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How to Pay Off Credit Card Debt

Fresh Start Resolution: Pay Off at Least 1 Credit Card

It's a new year and a new you! We're highlighting 12 helpful tips to start off the year right, from quitting your caffeine addiction to mastering time management. Here's another way to start afresh in 2012.

Americans are currently facing credit card debt worth $798 billion, according to November statistics from the Federal Reserve. Don't be another statistic — for a fresh start this year, resolve to pay off your credit card debt. To get started, follow these tips:

  • Negotiate a lower rate with lenders. Call your lenders and ask them for a lower rate. Make it clear to them that you are ready to switch to another lender who's willing to offer a lower rate. Talk to the supervisor if the representative is not budging.
  • Consider transferring balances. You can opt to move your balance to a credit card that offers zero percent interest, but this is a tricky move because the zero percent APY may only last for a brief promo period. Check the details of the credit card offer to make sure you'll be able to keep on top of your payments.
  • Don't add charges. Now that you have a lower rate (hopefully down to zero!), make sure you're not tacking on additional charges just because you saved money by lowering your interest rate. Practice discipline and live within your means.
  • Pick your card. Eenie meenie miney mo . . . which card should you pay off? There are a couple of ways to do it. You can pick the card based on the balance or interest rate. Although it seems the most efficient to pay off debt with the highest interest rate, it may be better for you psychologically if you pay off the lowest balance. That's because you'll feel like you're making some leeway when you're done paying off each debt. Another method is to pay off the debts that bother you the most, such as debt owed to family or friends.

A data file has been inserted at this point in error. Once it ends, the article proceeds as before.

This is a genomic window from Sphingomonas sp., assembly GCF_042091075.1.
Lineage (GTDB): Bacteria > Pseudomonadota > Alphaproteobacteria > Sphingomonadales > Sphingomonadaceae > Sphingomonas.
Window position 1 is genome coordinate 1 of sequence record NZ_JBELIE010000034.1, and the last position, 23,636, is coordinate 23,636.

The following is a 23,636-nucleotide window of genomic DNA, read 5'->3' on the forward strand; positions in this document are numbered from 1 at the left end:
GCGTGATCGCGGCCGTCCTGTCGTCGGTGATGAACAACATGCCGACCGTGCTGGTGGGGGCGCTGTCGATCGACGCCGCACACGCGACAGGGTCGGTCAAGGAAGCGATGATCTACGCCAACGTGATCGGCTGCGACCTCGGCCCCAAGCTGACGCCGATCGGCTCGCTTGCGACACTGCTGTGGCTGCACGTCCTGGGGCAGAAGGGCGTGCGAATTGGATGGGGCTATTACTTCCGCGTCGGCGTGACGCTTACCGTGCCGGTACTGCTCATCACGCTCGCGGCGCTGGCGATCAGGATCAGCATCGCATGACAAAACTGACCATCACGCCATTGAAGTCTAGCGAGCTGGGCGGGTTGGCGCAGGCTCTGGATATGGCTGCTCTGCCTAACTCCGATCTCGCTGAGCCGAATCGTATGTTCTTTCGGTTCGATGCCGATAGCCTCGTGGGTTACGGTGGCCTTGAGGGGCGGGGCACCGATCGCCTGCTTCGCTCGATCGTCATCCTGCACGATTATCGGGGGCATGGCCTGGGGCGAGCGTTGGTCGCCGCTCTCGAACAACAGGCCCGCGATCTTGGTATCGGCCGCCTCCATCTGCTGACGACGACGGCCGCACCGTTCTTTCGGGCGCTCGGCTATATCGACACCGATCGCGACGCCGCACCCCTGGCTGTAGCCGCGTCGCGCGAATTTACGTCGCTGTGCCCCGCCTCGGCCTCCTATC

Read on for more.

  • Do some calculations. To figure out how much is needed to pay down a credit card within a year, check out Bankrate's credit card calculator. The calculator factors your credit card balance, interest rate, and monthly payments.
  • Create a budget. Now that you've figured out how to pay off your debt, make some changes in your spending and saving so you can be more aggressive while paying off your debt. For budget cuts, the most efficient saving method is the top-down strategy. This means you should start cutting down on your biggest expenditures, such as rent and transportation, before you work your way down to the less costly ones.
  • Dealing with your account. Once you're done paying off a credit card, you're faced with the decision of closing the account. You might want to keep that card open because closing it will raise your credit utilization rate, which is the balance to limit ratio. This ratio heavily affects your credit score. Now, this doesn't mean that you have to keep your account open forever. You can choose to compensate for closing your account by requesting a higher limit on an open account.
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